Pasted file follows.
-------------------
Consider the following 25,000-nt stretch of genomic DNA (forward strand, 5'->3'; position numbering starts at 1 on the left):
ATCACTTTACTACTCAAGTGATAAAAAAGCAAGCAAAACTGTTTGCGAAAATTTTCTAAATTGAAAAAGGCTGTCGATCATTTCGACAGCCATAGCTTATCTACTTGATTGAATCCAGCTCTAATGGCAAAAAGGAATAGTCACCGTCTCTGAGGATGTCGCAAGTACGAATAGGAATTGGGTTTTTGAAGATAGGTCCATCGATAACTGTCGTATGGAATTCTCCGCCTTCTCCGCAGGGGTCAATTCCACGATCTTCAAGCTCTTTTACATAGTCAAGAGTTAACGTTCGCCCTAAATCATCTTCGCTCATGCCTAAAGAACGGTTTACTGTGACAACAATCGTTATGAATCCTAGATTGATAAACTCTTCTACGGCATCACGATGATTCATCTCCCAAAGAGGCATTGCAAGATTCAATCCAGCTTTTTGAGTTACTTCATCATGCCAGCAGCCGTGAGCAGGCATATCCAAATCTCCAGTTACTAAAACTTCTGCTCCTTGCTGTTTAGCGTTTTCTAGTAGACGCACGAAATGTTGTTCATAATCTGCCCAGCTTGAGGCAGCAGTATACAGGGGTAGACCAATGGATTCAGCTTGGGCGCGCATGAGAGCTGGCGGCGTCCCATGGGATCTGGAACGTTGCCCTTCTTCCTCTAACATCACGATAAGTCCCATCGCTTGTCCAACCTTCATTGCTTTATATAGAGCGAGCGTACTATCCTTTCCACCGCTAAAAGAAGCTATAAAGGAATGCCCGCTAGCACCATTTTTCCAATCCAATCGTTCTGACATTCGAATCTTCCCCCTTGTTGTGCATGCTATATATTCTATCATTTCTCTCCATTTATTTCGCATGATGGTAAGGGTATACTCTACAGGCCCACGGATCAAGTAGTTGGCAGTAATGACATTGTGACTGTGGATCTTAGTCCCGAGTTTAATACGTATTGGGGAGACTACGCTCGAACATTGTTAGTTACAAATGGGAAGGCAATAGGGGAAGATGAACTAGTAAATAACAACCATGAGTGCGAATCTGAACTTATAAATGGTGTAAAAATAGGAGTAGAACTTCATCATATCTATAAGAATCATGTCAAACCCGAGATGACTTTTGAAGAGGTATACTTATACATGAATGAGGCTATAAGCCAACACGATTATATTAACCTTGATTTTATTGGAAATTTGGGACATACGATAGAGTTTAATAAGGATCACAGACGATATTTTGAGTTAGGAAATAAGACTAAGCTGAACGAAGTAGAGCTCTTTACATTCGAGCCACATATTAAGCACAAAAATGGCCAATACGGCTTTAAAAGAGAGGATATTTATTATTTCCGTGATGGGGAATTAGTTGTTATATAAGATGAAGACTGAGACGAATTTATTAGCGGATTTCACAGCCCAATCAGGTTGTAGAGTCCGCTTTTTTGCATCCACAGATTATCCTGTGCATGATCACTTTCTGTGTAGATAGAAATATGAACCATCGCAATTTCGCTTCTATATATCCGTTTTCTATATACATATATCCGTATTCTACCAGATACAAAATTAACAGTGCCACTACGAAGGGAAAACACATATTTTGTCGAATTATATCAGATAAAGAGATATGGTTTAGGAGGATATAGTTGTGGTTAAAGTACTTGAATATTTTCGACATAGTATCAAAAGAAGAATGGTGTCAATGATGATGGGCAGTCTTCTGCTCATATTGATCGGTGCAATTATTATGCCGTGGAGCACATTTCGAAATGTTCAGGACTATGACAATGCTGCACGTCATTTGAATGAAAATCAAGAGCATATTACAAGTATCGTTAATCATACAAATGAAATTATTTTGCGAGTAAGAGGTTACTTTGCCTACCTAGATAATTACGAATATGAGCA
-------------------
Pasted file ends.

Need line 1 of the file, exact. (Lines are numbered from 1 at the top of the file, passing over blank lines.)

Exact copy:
Consider the following 25,000-nt stretch of genomic DNA (forward strand, 5'->3'; position numbering starts at 1 on the left):